On December 22, 2017, legislation commonly referred to as the Tax Act was signed into law and is generally effective after December 31, 2017. The Tax Act makes significant changes to the United States federal income tax rules for taxation of individuals and business entities. Most of the changes applicable to individuals are temporary and apply only to taxable years beginning after December 31, 2017 and before January 1, 2026. For corporations, the Tax Act reduces the top corporate income tax rate to 21% and repeals the corporate alternative minimum tax, limits the deduction for net interest expense, limits the deduction for net operating losses and eliminates net operating loss carrybacks, modifies or repeals many business deductions and credits, shifts the United States toward a more territorial tax system, and imposes new taxes to combat erosion of the U.S. federal income tax base. The Tax Act makes numerous other large and small changes to the federal income tax rules that may affect potential investors and may directly or indirectly affect us. We continue to examine the impact this tax reform legislation may have on our business. However, the effect of the Tax Act on us, whether adverse or favorable, is uncertain, and may not become evident for some period of time. This document does not discuss such legislation or the manner in which it might affect us or purchasers of our common stock. Prospective investors are urged to consult with their legal and tax advisors with respect to the Tax Act and any other regulatory or administrative developments and proposals, and their potential effects on them based on their unique circumstances.
Risks Related to the COVID-19 Pandemic
The COVID-19 pandemic could have a material adverse effect on our business if new variants continue to circulate and government control measures are reinstated.
The COVID-19 pandemic presented substantial public health challenges and negatively impacted the global economy, global supply chains, and the global healthcare system, including the conduct of clinical trials in the U.S. and other parts of the world. New variants continue to circulate, and uncertainty remains as to whether restrictions that have been lifted will be reinstated or new measures will be implemented to address the spread of new variants. The extent to which the COVID-19 pandemic continues to impact our business and operating results will depend on future developments that cannot be accurately predicted. Should the COVID-19 pandemic worsen and government restrictions be reinstated, our business operations could be materially delayed or interrupted. For instance, our supply chain may be disrupted; health authority inspections of clinical sites, marketing application sponsor, CROs, or manufacturing facilities or review of our regulatory submissions may be delayed; and our commercialization efforts may be impacted.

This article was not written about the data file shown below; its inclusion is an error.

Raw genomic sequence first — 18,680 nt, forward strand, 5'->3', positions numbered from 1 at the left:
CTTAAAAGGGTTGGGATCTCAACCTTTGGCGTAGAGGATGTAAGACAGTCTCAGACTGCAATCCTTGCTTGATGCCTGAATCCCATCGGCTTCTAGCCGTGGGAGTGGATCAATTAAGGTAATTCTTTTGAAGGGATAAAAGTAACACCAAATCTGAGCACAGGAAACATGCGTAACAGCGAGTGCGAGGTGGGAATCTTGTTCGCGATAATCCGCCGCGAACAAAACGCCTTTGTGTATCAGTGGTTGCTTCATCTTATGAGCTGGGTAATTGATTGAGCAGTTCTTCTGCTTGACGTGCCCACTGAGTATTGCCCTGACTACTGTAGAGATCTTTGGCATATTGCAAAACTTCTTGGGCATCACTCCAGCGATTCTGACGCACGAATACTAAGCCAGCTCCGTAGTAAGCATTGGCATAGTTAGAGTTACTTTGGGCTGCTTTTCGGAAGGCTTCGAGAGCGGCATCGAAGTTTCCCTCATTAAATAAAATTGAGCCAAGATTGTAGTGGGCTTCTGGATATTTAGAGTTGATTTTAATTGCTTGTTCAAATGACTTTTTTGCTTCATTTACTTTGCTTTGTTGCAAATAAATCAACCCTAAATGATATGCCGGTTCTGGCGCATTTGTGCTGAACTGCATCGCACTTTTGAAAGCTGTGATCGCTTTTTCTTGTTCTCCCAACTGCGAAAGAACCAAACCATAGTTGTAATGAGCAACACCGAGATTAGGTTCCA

In addition, we may encounter delays in our clinical development program. The majority of our clinical trials involve patients with multiple sclerosis who may be at higher risk of infection. These patients are thus more likely to be subject to travel restrictions and self-quarantining and may be more likely to withdraw from our clinical trials or unable to complete study assessments, which may affect our ability to meet our projected timelines. Further, patients and healthcare providers have raised concerns that B-cell targeted agents, like anti-CD20 antibodies, may increase the risk of acquiring COVID-19 or lead to more severe complications or outcomes upon infection, including death, which could have a material adverse effect on our product and product candidates by negatively impacting:
|●||the results of clinical trials;|
|●||the regulatory review and approval;|
|●||the labeling, if approved, including restrictions on use or other warnings, or|
|●||their acceptance among patients, healthcare providers, and payors, if approved.|
The pandemic also may adversely affect our ability to complete ongoing clinical trials or conduct new trials. Some factors from the COVID-19 outbreak that may delay or otherwise adversely affect our clinical trial programs, as well as adversely impact our business generally, include, among other things: